You may have better luck with species tulips like Tulipa saxatilis, clusiana or humilis. These often prove to be hardier and naturalize better than their hybrid offspring and are available at island garden centers and from many mail-order bulb catalogs. The Dutch growers have developed some perennial tulips that they claim will bloom for five years with consistent quality, and the University of Michigan is continuing to research long-lived bulbs. Hyacinth bulbs seem to suffer from the same short lives, though some species hyacinths will last for many years.
Tulips can provide nice temporary color. If you are in love with tulips like I am, you can plant them in pots in the fall. Using a regular potting mix, you can plant tulips so they are almost touching. The rule of thumb is to plant them to a depth of two to three times the height of the bulb. That means that a bulb that is two inches tall should be planted about six inches deep. In a pot, though, it isn’t necessary to plant quite that deep. Add some organic bulb fertilizer when you plant, water well, and hope for cold weather. Remember, good drainage is essential because bulbs do not like being wet in winter. A small pot could go in the refrigerator for the winter, but a large pot could stay outside. It is even advisable to dig a hole in which to set the pot up to the level of the soil, then dig it out in the spring (before the deer discover it) and put it in a safe spot. You can mix up bulbs in a pot, too, planting several different types. Choose varieties that bloom at different times, and your pot can be a source of color for over a month. Place daffodils down the furthest, add some soil, add a layer of alliums, cover with more soil, then plant crocuses at the top of the pot. In the spring, the crocuses will bloom first, then the alliums, then the daffodils. Be sure the pot doesn’t dry out too much as the bulbs start to emerge.
Some people have difficulty in telling which end of the bulb is supposed to go up. Most bulbs are pointy at the top and flat at the bottom, but that is not the case for all of them. If there are small hairy roots sticking out, generally that side is the bottom. If you really can’t tell, take your bulb to your garden center and ask the horticulturist for some advice.
Bulbs that are made to bloom at a time that is not normal for them are said to be “forced.” Hyacinths and certain narcissus are probably the easiest. Good timing can give you color and scent in your home for most of the winter. Hyacinths don’t even need soil to force. They will grow in water alone, and there are specially-designed vases to hold the bulb upright while it is growing. When forced like this, these bulbs are a one-shot-deal. It is next to impossible to ripen forced bulbs to produce as well as they did the first time.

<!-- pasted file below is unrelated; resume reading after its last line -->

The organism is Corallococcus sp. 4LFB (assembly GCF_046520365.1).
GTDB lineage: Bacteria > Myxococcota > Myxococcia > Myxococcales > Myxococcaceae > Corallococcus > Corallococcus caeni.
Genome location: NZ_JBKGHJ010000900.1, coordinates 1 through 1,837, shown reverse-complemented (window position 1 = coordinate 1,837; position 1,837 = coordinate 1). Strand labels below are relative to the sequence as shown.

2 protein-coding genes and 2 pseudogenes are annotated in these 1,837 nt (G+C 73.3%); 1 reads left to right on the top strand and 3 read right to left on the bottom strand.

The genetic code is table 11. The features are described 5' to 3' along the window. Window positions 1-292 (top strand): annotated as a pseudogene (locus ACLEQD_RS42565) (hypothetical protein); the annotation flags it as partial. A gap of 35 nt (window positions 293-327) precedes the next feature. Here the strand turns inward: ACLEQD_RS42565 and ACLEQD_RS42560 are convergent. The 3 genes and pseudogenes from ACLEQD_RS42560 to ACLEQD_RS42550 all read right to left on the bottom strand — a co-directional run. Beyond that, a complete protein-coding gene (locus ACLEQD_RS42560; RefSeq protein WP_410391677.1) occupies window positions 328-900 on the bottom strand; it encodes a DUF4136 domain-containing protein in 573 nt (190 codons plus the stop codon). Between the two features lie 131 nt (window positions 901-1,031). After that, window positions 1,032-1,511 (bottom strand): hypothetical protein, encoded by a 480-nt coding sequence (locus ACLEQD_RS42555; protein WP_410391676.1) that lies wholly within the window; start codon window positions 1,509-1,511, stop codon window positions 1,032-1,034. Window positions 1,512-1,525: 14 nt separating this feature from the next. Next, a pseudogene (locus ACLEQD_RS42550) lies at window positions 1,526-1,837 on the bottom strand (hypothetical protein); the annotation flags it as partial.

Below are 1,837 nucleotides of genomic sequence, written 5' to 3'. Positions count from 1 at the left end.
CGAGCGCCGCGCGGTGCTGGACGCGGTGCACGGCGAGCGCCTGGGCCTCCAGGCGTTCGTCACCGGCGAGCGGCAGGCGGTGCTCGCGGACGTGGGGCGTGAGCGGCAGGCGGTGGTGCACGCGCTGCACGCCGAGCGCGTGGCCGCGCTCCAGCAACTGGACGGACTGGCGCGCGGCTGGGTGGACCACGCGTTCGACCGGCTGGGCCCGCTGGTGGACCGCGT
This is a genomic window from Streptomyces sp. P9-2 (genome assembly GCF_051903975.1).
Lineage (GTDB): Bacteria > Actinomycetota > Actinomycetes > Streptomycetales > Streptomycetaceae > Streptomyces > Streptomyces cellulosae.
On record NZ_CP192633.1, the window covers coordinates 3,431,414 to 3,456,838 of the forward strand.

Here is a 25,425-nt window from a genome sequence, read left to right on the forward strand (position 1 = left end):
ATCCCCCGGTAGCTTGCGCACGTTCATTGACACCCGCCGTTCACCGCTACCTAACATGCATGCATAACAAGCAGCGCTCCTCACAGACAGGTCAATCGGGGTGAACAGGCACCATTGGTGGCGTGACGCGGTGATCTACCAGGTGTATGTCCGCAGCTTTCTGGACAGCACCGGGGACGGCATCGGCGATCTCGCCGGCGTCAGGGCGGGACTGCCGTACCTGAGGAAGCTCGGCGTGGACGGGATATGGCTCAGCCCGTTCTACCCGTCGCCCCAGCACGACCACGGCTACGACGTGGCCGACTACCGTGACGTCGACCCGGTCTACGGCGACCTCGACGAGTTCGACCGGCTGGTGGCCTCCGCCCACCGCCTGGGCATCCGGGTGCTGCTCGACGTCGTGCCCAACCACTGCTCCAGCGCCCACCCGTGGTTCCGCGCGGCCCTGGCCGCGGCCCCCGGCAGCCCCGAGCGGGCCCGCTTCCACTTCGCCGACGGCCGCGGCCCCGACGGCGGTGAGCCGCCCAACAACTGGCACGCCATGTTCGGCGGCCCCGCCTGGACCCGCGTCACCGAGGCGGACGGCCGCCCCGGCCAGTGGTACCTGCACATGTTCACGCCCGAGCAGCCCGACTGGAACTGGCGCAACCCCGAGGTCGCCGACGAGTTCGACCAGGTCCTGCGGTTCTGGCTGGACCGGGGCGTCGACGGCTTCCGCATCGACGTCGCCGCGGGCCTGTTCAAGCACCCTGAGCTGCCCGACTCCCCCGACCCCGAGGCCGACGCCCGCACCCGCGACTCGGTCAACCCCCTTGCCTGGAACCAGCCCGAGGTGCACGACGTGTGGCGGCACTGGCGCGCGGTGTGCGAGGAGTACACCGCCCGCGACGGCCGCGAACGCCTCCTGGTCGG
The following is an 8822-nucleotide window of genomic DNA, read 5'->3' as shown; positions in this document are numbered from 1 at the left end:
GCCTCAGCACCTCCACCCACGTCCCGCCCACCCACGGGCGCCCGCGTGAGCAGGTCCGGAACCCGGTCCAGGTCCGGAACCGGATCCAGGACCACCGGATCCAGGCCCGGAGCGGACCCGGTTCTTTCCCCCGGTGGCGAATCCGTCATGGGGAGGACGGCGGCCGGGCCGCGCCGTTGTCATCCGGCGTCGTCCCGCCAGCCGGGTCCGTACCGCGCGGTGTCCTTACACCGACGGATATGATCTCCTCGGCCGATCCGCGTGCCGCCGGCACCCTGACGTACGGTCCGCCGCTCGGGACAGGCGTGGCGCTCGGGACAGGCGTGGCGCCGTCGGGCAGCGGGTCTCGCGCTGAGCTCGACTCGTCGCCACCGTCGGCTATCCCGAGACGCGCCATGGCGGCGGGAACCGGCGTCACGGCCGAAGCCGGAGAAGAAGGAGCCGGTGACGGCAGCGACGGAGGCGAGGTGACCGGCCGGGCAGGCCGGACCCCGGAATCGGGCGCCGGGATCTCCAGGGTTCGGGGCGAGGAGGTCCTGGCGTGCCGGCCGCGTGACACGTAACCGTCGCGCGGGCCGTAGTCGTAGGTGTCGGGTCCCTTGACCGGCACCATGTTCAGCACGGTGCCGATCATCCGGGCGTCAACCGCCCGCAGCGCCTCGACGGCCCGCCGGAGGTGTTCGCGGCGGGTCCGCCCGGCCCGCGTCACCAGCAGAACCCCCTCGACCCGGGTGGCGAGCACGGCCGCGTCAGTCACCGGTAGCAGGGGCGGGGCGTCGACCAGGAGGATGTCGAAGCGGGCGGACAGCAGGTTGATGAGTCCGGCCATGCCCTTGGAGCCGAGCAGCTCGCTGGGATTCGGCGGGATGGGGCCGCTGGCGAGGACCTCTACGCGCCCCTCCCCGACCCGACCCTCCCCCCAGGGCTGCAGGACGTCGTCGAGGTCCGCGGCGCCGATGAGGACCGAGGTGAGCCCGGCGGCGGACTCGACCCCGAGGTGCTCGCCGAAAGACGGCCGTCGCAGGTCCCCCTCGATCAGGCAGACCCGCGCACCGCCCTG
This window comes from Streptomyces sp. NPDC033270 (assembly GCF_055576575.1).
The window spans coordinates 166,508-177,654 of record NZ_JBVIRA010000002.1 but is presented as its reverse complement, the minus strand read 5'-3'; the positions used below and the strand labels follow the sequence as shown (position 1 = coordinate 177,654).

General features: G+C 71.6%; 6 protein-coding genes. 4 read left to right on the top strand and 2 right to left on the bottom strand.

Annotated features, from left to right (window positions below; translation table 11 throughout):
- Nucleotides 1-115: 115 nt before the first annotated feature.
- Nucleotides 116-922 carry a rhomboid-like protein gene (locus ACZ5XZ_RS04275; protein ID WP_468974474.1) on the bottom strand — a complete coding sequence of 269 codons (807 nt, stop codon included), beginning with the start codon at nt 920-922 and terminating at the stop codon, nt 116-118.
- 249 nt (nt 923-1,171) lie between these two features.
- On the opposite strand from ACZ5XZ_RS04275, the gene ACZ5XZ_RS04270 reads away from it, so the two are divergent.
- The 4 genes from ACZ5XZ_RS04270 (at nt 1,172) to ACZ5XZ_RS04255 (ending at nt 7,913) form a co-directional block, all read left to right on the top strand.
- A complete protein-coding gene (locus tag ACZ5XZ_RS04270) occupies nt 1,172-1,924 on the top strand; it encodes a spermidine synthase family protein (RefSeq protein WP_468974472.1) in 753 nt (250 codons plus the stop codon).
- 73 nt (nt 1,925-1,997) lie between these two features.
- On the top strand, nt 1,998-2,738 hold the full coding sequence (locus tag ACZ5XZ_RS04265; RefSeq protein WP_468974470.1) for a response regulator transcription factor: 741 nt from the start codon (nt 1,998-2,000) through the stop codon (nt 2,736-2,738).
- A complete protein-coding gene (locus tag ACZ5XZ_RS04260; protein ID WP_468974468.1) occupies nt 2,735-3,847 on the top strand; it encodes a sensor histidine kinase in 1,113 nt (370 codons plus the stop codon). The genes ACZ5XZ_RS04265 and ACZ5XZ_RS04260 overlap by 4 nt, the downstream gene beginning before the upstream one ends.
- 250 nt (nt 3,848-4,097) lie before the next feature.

Planting in the ground is a different story. Spring-flowering bulbs require a sustained dormant period in which they remain chilled at a steady temperature for a certain amount of time. The time and temperature requirements vary with the type of bulb. Paperwhite narcissus (Narcissus tazetta) is not, in fact, a spring bulb. These fragrant beauties are not hardy in our Zone 7, yet they do make easy-to-grow gifts, for a friend or for you. Available in catalogs and garden centers, they provide a relatively inexpensive way to grow something scented in the house most of the winter. They do not require a cold treatment, as their flowers are already formed and waiting for the right conditions to pop out of their skin. They require only to be planted in a shallow bowl of stones and water and placed in a bright spot. Too little light will cause the foliage and stems to grow long and weak, but interestingly, researchers at Cornell University have found a unique solution to this problem: alcohol (gin, vodka, whiskey, rum or rubbing alcohol). When these plants are grown with a dilute solution of alcohol, the foliage will reach about one-third to half their normal size. The flowers will grow to their normal size and remain just as long. And the fragrance will fill the room! It surprised me to find that some people don’t like the fragrance of these narcissi. Commercially there are many types available, each with its own unique fragrance. A little online research will yield the correct proportion of water to alcohol. As with people, moderation is the key!
Ranunculus is another spring bloomer and a member of the buttercup family. Not hardy outdoors in our climate, they need to be grown in pots in a temperate environment, like a greenhouse or a sunroom. The flowers of the ranunculus consist of several layers of fleshy petals in bright colors. The corms are shaped like little claws, and should be planted with the claws pointed down. Water well and place in a sunny window to wait. If you plant these indoors in January or February, you will have them ready to go in your spring window boxes by mid-April. They look great planted with violas and pansies and other cool-weather-tolerant plants like candytuft and hyacinths. Once warm weather hits, they stop blooming, so it’s best to just pull them out and replant your containers with summer flowers.
Of all the types of plants that a gardener can cultivate, bulbs arguably have the fewest problems and the best satisfaction rate. Most are not susceptible to insect or disease problems, and once they are planted, it takes very little care or maintenance to have continual bloom from March into early summer. Integrate bulbs into just about any garden or container-planting plan, and they can reward you with seasons of bloom. True harbingers of spring, bulbs signal the rebirth of the earth and hopes for a new growing season.
Hilary Newell is the greenhouse production manager at Bartlett’s Farm, and remembers the thousands of bulbs her grandmother planted for her children and grandchildren.